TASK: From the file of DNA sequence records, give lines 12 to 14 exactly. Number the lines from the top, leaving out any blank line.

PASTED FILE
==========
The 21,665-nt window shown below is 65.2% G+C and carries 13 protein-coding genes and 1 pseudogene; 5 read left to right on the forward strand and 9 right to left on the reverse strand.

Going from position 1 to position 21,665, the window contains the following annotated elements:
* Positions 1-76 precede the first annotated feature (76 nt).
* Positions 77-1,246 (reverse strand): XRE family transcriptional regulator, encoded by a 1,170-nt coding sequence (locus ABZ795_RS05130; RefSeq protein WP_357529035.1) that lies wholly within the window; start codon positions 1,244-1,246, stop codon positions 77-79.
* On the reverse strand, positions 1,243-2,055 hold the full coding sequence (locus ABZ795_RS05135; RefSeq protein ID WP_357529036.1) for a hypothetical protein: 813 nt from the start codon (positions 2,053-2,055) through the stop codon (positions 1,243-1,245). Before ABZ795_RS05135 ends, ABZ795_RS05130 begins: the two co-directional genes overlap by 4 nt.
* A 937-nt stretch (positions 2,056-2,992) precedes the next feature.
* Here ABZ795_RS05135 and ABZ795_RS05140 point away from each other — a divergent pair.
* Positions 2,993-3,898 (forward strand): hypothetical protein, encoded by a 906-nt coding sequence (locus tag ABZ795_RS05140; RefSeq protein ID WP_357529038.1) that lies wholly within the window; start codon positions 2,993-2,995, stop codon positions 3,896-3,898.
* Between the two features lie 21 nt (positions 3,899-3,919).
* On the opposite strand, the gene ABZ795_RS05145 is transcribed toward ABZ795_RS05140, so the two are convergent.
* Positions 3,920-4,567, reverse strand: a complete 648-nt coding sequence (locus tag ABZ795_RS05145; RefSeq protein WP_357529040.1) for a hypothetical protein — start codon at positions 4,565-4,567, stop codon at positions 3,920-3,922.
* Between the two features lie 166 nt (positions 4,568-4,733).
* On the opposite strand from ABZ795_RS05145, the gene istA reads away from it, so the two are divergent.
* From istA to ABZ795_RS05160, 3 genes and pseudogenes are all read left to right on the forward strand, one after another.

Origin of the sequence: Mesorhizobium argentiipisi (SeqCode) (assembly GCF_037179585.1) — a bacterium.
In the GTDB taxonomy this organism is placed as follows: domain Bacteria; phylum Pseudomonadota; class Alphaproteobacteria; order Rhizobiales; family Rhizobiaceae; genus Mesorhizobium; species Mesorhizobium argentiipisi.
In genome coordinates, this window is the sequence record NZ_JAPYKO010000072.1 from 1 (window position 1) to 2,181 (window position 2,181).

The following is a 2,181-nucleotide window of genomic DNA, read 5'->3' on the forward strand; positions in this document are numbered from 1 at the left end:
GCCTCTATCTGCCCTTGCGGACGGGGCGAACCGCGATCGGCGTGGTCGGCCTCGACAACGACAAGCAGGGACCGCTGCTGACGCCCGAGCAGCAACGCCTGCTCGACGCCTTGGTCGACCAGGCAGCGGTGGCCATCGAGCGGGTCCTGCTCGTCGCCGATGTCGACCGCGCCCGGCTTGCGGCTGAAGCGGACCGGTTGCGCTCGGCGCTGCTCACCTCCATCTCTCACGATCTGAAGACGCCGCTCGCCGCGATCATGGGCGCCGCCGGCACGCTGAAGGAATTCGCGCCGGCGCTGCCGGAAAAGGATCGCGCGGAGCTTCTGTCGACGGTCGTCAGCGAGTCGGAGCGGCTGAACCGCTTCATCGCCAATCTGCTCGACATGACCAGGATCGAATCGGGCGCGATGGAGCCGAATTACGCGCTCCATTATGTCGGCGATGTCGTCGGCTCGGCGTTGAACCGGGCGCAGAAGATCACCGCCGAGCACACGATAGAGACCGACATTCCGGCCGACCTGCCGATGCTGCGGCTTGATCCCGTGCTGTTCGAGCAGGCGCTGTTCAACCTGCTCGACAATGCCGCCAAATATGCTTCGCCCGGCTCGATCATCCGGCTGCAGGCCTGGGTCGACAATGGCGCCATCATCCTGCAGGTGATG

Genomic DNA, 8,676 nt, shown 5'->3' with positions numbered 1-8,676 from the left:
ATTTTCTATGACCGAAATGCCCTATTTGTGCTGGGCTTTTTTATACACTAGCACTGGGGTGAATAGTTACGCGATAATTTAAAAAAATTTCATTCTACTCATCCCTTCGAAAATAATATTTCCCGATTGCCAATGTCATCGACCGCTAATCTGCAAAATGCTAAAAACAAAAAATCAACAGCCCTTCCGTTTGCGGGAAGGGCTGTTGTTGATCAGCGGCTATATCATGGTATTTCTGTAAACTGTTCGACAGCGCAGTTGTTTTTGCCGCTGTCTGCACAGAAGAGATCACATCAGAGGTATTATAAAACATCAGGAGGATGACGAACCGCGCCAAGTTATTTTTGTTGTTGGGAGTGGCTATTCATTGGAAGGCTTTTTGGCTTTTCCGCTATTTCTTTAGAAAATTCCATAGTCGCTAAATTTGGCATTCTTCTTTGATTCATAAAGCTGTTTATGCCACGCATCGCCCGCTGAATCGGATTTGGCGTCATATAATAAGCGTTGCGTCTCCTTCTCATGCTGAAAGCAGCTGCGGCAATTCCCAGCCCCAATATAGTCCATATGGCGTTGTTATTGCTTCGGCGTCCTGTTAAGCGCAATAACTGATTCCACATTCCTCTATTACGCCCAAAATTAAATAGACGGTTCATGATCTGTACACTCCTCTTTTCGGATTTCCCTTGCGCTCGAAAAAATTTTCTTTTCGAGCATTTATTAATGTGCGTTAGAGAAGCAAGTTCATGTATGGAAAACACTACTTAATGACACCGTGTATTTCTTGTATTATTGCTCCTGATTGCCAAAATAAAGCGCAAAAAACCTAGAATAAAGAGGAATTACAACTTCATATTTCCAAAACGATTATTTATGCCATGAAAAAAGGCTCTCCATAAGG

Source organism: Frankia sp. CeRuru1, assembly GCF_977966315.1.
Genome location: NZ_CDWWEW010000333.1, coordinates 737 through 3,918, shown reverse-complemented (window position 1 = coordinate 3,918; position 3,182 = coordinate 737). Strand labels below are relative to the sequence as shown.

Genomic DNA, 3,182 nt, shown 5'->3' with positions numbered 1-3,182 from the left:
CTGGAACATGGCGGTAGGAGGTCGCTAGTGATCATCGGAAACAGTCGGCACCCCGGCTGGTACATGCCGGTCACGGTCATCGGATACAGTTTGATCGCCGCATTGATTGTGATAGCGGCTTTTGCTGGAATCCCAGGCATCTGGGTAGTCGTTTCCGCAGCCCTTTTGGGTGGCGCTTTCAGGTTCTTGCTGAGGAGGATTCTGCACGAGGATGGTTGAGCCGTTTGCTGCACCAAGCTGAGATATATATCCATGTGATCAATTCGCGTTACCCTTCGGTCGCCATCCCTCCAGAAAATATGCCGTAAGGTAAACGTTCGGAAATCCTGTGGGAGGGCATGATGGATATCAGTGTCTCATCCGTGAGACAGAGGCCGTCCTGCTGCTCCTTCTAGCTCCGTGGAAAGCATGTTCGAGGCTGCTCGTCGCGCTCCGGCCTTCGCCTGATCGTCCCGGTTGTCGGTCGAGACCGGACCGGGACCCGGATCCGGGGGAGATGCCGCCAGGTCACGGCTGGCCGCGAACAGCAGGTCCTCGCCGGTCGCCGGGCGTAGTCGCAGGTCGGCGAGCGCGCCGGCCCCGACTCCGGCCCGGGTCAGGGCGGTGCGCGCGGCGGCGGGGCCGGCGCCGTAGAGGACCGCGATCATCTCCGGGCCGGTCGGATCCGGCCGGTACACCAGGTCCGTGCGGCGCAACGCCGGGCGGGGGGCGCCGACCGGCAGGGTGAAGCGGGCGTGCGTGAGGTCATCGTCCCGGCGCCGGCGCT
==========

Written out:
* Between the two features lie 166 nt (positions 4,568-4,733).
* On the opposite strand from ABZ795_RS05145, the gene istA reads away from it, so the two are divergent.
* From istA to ABZ795_RS05160, 3 genes and pseudogenes are all read left to right on the forward strand, one after another.